County comes to city rescue on truck needs
When Brookhaven Fire Department’s Engine No. Six went down aftera Thanksgiving night trash fire, it was apparent that the issue wasone that couldn’t be fixed overnight.
So Fire Chief Tony Weeks relied on a little help from hisfriends. Remembering a promise from Hog Chain Volunteer FireDepartment Chief John Hart, Weeks made a call that saved the dayfor BFD.
“When I got to be chief, he called and told me if there was anyway he could help, to give him a call, so I did,” Weeks said.
BFD borrowed Hog Chain’s Engine 41, one of the only trucks inthe county that can carry four firefighters at once if needed. Thetruck-lending practice has been done several times under previousadministrations when the city department had issues with theirengines.
Hart said his department currently has three other functioningtrucks, so it doesn’t put Hog Chain’s district in any real peril tobe down one truck.
“We’ve got three other trucks ready to go if we have a call,”Hart said. “If Tony calls and I have what he needs available, he’llget it. It’s not only about the homeowners, it’s about thefirefighters themselves and making sure they have dependableequipment.”
Weeks said the problem occurred in the transfer case on thepump, which is not a terribly common problem for a fire engine tohave. He said he’s not sure when Truck Six will be back up, buthopefully it will be some time in the next few days.
Truck Six runs out of BFD Station Two, which covers the eastside of Brookhaven. While they currently have two other functioningengines at Central Station and Station Three, the truck formerlyused as their backup – a 1972 model – has several problems with itas well.
“It runs, but it needs some work done, and we’ll probably try tohave it looked at after the first of the year,” he said. “It’s alot of little things.”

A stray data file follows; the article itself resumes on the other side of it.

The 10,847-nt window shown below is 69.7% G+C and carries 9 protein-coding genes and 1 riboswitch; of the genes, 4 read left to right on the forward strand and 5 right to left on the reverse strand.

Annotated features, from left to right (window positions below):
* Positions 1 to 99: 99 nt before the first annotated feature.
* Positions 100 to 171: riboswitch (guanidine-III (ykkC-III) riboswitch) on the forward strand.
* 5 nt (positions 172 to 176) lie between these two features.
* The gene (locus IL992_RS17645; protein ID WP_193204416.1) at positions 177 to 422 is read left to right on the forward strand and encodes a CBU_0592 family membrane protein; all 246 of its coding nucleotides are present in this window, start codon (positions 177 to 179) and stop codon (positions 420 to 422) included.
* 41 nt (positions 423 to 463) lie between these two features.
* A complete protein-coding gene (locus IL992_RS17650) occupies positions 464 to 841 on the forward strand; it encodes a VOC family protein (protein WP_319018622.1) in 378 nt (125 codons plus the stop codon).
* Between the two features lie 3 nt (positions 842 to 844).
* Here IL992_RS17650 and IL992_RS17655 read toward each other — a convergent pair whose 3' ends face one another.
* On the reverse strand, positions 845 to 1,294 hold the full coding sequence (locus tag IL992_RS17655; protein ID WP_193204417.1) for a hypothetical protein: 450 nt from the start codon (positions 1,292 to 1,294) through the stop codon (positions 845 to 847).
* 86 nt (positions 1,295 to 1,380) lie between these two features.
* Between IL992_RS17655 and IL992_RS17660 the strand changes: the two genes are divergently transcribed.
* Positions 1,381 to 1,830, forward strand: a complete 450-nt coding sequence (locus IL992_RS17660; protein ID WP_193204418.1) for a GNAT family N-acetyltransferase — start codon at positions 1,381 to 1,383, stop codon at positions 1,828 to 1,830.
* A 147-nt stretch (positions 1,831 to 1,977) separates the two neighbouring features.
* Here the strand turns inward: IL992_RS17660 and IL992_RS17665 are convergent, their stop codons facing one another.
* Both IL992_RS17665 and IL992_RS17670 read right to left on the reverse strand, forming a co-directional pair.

Hart said Truck 41 is a 1980 model, but that the motor wasreplaced about five years ago. He said otherwise, it and Truck Sixare a fair trade.
“As far as the two trucks go, all they’re losing is airconditioning in their cab,” Hart said. “The pump on this truckpasses the same test that our 2005 model does, so performance-wise,they don’t lose anything. This truck is probably built better thansome of these ones now.”
Weeks asked the Brookhaven Board of Aldermen Tuesday night foran emergency amendment to the budget in order to fix Truck Six, arepair that will cost close to $10,000. Some aldermen respondedwith seeming surprise that the borrowed-truck arrangement had beenmade, stating that Brookhaven should upkeep its own equipment andshould not have to use borrowed equipment.
Hart said his department has had some truck woes as well, butthat they make preventive maintenance a priority. That’s how HogChain’s 1980 fire truck still runs almost like new, he said.
“You’ve got to continuously pull preventive maintenance, andwhen something starts to act up, you have to take care of it thenbefore it gets too far out of hand,” he said.
And when things have gotten bad, like one run this summer thatleft his department with one truck after one truck was hit by acar, one had two tires blow out at once, and one had othermechanical failures, he said there have always been otherdepartments there to help.
“The night we had our trucks to down, we had calls from Zetus,New Sight and Loyd Star fire departments saying, ‘If you need atruck, we’ll bring it right now,'” Hart said. “Fires all burn thesame, and we’re all in this together.”
Weeks said he’s grateful for the truck, as well as the fact thathis neighbors to the direct south are willing to share.
“We have a good relationship with the county,” he said. “They’rereally good to help when we need them.”